Not everyone qualifies for an SBA loan, regardless of whether you’re a business owner or an individual. Even if you do qualify, you may wish to explore other financial solutions before applying for an SBA disaster loan. From personal loans to business lines of credit, here are some other options for financial assistance after an economic disaster.

Personal loans are a great choice if you want the freedom to spend your loan as you see fit. Many SBA loans have specific requirements, whereas a personal loan is suitable for anything from disaster relief to medical expenses. Here are some expenses you can cover with a personal loan:

Personal loans can be used as disaster relief assistance, but they aren’t limited to that. Consider getting a personal loan if you need funds for a variety of expenses or need help paying for expenses unrelated to a physical or economic disaster.

Keep in mind that you typically need a credit score that falls between 620 to 740 or higher if you want a personal loan. You may also need to offer some collateral, such as your home or car, in exchange for the loan.

A business line of credit covers business-related expenses, and you can use it over and over again. Think of it as a credit card, minus the plastic. There aren’t many restrictions for use, so you can pay for supplies, equipment or other essential expenses.

Funding is often quick for commercial credit lines. Some businesses receive funds in just a few days, and a credit check isn’t always required. Interest rates are comparable to credit cards, which is why many businesses prefer SBA loans. SBA loans typically have rates ranging from 2.75% to 8%.

Business owners typically need an annual revenue of $50,000 or higher to get a commercial line of credit. It also helps if your business has been operating for at least six to 12 months.

Credit cards are available for business and personal use. The type of card you request depends on your credit history and spending habits. For example, you may prefer a hotel card if you travel often or a general card if you buy a little bit of everything.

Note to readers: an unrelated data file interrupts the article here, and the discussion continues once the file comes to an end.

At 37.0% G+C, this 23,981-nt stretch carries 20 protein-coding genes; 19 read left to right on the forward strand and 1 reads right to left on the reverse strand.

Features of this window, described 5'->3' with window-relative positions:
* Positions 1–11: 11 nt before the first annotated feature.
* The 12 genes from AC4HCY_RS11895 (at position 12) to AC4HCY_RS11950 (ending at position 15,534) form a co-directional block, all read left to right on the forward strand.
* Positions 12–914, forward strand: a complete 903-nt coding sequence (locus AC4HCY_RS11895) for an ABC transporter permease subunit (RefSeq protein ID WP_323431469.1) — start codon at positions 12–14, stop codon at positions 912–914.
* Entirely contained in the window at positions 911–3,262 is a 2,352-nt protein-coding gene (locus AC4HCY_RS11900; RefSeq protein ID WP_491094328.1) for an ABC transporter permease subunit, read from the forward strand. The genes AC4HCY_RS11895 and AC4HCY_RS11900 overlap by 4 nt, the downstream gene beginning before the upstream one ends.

Your credit limit is determined by your credit history. Limits range from $200 to more than $20,000, so some applicants have multiple cards. You can typically use your cards for any legal activities, whether you need to pay for COVID-19 tests or expand your business.

Merchant cash advances are based on the last six to 12 months of your company’s payment history. This solution is ideal for corporations that receive a large number of credit card payments, as lenders typically review your credit card sales history.

Consider a merchant cash advance if you’re okay with a short-term financial solution. Funds are usually repaid within 18 months, but some businesses repay them after just 90 days. Advance payments are typically deducted automatically from your sales, which can be a problem if you’re experiencing a slow period due to a disaster. You may prefer a loan geared toward an economic crisis, such as the Economic Injury Disaster Loan.

Which Disaster Relief Bills Protect Your Home or Business During the COVID-19 Pandemic?

The Families First Coronavirus Response Act and the Coronavirus Aid, Relief, and Economic Security Act offer disaster relief assistance during the COVID-19 pandemic. As a result of these bills, Americans have access to the following benefits:


Benefits are available to eligible business owners and families and may evolve over time. If you need help understanding these benefits, reach out to Lendzi for clarification. We're happy to help.

Contact Lendzi for Disaster Relief Options

Determining which disaster relief solution is right for your business and your family can get tricky. Do you need small business disaster loans? Disaster unemployment assistance? Funds for renovations and repairs resulting from a disaster? A personal loan that you can spend as you deem fit?

Lendzi understands the ins and outs of disaster loans, and we’re happy to share our wealth of knowledge with you. Reach out via our online form or shoot us an email at [email protected]. Our educated team is here for you, whether you need a brief rundown of disaster loans in general or want specific advice regarding the right solution for your needs.